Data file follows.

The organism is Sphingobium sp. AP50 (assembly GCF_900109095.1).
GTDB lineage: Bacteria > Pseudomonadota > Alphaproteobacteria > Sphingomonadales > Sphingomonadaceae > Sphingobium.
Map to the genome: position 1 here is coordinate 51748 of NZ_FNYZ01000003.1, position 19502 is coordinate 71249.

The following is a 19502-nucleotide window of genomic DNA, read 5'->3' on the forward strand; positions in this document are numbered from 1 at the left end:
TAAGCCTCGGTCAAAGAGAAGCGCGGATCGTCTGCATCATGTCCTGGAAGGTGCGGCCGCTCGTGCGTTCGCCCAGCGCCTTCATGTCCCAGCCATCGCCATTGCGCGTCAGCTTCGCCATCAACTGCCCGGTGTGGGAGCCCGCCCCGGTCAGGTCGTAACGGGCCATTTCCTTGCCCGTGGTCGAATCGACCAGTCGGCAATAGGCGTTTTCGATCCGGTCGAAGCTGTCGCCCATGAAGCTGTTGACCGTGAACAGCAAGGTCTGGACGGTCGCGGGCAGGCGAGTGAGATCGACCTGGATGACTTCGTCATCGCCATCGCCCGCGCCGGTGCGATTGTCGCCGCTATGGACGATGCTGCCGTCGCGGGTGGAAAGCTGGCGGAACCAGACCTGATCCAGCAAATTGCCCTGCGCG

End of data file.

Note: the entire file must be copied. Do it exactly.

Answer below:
The organism is Sphingobium sp. AP50 (assembly GCF_900109095.1).
GTDB lineage: Bacteria > Pseudomonadota > Alphaproteobacteria > Sphingomonadales > Sphingomonadaceae > Sphingobium.
Map to the genome: position 1 here is coordinate 51748 of NZ_FNYZ01000003.1, position 19502 is coordinate 71249.

The following is a 19502-nucleotide window of genomic DNA, read 5'->3' on the forward strand; positions in this document are numbered from 1 at the left end:
TAAGCCTCGGTCAAAGAGAAGCGCGGATCGTCTGCATCATGTCCTGGAAGGTGCGGCCGCTCGTGCGTTCGCCCAGCGCCTTCATGTCCCAGCCATCGCCATTGCGCGTCAGCTTCGCCATCAACTGCCCGGTGTGGGAGCCCGCCCCGGTCAGGTCGTAACGGGCCATTTCCTTGCCCGTGGTCGAATCGACCAGTCGGCAATAGGCGTTTTCGATCCGGTCGAAGCTGTCGCCCATGAAGCTGTTGACCGTGAACAGCAAGGTCTGGACGGTCGCGGGCAGGCGAGTGAGATCGACCTGGATGACTTCGTCATCGCCATCGCCCGCGCCGGTGCGATTGTCGCCGCTATGGACGATGCTGCCGTCGCGGGTGGAAAGCTGGCGGAACCAGACCTGATCCAGCAAATTGCCCTGCGCG